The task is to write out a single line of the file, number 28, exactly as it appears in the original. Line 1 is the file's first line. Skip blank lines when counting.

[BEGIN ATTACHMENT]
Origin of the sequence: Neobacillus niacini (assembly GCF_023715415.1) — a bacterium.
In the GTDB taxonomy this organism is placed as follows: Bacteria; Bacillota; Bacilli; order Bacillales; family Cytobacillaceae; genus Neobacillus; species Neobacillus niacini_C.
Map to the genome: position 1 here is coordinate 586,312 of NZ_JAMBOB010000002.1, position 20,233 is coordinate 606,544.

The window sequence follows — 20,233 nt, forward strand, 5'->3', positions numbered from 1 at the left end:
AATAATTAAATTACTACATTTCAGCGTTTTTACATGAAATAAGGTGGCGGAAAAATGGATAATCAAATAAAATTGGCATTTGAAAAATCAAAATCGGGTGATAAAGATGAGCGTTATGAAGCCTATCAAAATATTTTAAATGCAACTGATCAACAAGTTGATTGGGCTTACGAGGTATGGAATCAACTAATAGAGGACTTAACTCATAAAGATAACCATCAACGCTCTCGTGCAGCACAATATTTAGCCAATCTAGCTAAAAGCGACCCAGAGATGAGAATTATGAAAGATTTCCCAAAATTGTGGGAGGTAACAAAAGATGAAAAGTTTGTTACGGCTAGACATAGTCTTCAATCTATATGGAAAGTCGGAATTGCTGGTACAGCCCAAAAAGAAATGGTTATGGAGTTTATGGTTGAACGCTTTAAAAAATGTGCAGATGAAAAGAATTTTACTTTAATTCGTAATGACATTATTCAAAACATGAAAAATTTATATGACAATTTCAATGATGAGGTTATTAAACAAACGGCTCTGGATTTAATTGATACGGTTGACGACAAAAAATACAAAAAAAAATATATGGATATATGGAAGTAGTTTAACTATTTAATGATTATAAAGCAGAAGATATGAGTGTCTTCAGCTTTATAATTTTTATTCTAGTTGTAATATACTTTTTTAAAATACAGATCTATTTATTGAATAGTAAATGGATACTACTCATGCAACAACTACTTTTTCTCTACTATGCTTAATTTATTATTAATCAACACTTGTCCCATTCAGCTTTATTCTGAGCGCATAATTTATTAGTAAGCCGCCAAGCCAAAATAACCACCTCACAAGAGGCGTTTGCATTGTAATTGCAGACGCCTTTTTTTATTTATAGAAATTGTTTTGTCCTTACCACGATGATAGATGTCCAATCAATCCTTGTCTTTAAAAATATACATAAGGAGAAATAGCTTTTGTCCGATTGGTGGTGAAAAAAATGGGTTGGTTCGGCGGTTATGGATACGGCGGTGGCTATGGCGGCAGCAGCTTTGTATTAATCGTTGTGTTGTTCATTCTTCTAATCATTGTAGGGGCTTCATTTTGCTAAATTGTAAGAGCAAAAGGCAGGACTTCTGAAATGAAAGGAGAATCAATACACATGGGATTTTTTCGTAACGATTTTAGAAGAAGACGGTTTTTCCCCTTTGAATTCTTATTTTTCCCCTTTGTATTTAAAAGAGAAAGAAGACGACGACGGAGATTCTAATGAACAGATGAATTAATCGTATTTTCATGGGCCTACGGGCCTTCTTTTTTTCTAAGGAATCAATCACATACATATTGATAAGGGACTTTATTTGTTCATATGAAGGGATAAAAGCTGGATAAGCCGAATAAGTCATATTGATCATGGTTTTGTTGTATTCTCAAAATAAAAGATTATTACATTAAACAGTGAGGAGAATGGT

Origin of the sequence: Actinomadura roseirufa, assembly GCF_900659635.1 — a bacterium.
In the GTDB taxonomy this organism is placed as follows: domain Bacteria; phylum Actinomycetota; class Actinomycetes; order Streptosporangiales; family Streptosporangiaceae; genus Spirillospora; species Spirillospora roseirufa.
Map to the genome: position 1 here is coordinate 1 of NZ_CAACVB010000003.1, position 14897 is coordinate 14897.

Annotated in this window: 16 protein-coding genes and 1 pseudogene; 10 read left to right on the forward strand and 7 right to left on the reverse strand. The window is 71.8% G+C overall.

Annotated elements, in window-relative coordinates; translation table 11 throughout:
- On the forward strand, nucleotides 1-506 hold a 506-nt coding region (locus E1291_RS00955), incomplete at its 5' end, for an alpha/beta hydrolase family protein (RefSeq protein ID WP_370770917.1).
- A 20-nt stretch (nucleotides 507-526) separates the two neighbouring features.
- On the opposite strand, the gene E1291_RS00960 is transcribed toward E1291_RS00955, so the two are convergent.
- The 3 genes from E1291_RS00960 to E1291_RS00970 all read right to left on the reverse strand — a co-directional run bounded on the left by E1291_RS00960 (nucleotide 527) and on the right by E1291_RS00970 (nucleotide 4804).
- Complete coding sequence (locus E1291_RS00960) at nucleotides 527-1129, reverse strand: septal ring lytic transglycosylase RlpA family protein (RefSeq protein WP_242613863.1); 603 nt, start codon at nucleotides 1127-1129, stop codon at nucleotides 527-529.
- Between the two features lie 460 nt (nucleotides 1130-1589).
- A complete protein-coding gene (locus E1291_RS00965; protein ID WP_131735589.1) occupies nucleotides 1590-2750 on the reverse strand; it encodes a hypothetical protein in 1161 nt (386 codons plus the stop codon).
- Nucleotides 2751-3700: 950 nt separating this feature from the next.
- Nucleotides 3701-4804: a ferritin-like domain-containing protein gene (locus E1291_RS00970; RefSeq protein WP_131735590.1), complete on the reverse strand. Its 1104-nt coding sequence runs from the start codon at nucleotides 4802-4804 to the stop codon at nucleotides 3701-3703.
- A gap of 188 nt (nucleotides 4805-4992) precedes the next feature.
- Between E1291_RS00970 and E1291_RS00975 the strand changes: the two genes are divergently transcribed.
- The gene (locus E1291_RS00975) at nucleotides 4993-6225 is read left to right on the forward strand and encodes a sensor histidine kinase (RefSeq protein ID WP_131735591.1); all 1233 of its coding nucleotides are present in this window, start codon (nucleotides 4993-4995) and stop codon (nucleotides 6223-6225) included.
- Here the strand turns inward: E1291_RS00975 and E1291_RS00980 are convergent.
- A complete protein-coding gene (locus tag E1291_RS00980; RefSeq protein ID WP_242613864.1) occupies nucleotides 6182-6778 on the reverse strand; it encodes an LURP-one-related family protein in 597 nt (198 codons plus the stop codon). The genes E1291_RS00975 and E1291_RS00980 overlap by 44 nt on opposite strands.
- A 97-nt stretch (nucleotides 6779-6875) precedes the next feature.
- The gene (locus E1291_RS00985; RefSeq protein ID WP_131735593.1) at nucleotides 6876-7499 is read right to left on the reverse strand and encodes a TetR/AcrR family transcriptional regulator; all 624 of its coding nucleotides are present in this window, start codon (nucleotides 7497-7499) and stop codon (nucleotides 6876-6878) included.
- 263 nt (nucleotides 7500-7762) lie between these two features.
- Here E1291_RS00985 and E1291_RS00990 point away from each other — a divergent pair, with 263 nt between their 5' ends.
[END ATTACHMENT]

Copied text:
- Here E1291_RS00985 and E1291_RS00990 point away from each other — a divergent pair, with 263 nt between their 5' ends.